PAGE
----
The machine’s inventors, from Nanyang Technological University (NTU) in Singapore, affectionately call the machine “Mr. Bah,” a replacement for his real name: the Mobile Robot Balance Assistant. The device has still needs regulatory approval in major markets like the United States, and faces significant funding challenges to get to market, but it should be available in two years, the researchers said.
“Mr. Bah” joins a growing number of technological advances for elderly care, including robots that clean homes and provide companionship and wearable devices that track key health metrics. The robot’s inventors say that their fall prevention robot is a crucial step forward, especially since falls can often result in serious injury or death.
“[Falls] are a big problem worldwide,” said Wei Tech Ang, the project’s principal investigator and executive director of the Rehabilitation Research Institute of Singapore (RRIS). “The intention was to help people move around the house without fear of falling.”
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According to the World Health Organization, falls are the second leading cause of death from unintentional injuries worldwide. In the United States, falls remain the leading cause of injury-related death among adults 65 and older, according to data from the Centers for Disease Control and Prevention.
Ang became aware of this problem from personal experience. “My 85-year-old mom, she’s a frequent faller,” he said. “After his first fall about 10 years ago, I started having this idea of creating a robot.”
Ang teamed up with researchers from NTU Singapore and Tan Tock Seng Hospital to create and pilot the robot. So far, the device has only been tested on 29 participants. These were patients with strokes, traumatic brain injuries and spinal cord injuries.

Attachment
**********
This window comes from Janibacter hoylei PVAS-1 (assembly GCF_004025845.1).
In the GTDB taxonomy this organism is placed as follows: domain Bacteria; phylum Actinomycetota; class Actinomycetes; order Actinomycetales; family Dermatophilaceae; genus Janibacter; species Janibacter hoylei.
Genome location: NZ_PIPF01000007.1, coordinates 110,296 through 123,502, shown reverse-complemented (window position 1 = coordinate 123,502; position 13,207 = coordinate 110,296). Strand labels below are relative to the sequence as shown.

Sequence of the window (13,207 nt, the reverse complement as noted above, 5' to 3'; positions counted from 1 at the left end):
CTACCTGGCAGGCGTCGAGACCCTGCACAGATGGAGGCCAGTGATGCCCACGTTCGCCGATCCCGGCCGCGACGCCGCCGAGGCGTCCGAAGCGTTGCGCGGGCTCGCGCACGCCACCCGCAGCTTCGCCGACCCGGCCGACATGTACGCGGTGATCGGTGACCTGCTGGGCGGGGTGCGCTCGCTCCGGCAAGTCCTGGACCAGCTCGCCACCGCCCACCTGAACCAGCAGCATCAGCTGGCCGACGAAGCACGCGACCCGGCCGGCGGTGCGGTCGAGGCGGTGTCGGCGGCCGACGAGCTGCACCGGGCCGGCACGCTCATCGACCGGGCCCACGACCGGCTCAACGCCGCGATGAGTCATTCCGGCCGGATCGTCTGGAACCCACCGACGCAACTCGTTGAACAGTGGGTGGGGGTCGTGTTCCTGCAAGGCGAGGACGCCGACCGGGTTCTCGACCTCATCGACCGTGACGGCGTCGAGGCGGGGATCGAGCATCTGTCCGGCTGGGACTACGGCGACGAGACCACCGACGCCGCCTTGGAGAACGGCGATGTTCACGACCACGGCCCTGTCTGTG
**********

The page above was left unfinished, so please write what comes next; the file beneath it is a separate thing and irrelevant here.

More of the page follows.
During the tests, which lasted three days per participant, the robot helped elderly people sit, stand and walk. No drops were recorded during the trials, the researchers said. (The results were announced this week.)
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The team’s goal is to gain regulatory approval for the device in major markets around the world, including the United States. They plan to release two versions of the robot. One is a hospital version, equipped with many high-end sensors and cameras that track an elderly person’s movements, and could cost around $20,000. The other is a home version, which would have fewer sensors and cameras or use lower quality cameras, and could cost between $3,000 and $4,000, Ang said.
But the team faces a daunting challenge. They need about $4 million in seed funding just to get the devices approved by regulatory agencies in places like the US, Europe, China and Singapore, Ang said. From there, they would need an additional $10-20 million to bring the device to market. “It’s terribly difficult here,” he said.
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If that happens, the researchers say, the effects could be significant and represent a way for robots to improve the lives of older people by giving them a sense of independence.
“One of [the] key strategies are to empower patients,” Karen Chua, co-developer of the mobility robot at NTU Medical School, said in a statement. “We want to make robotic therapies more sustainable and accessible in the community where our patients can live healthier, happier lives.”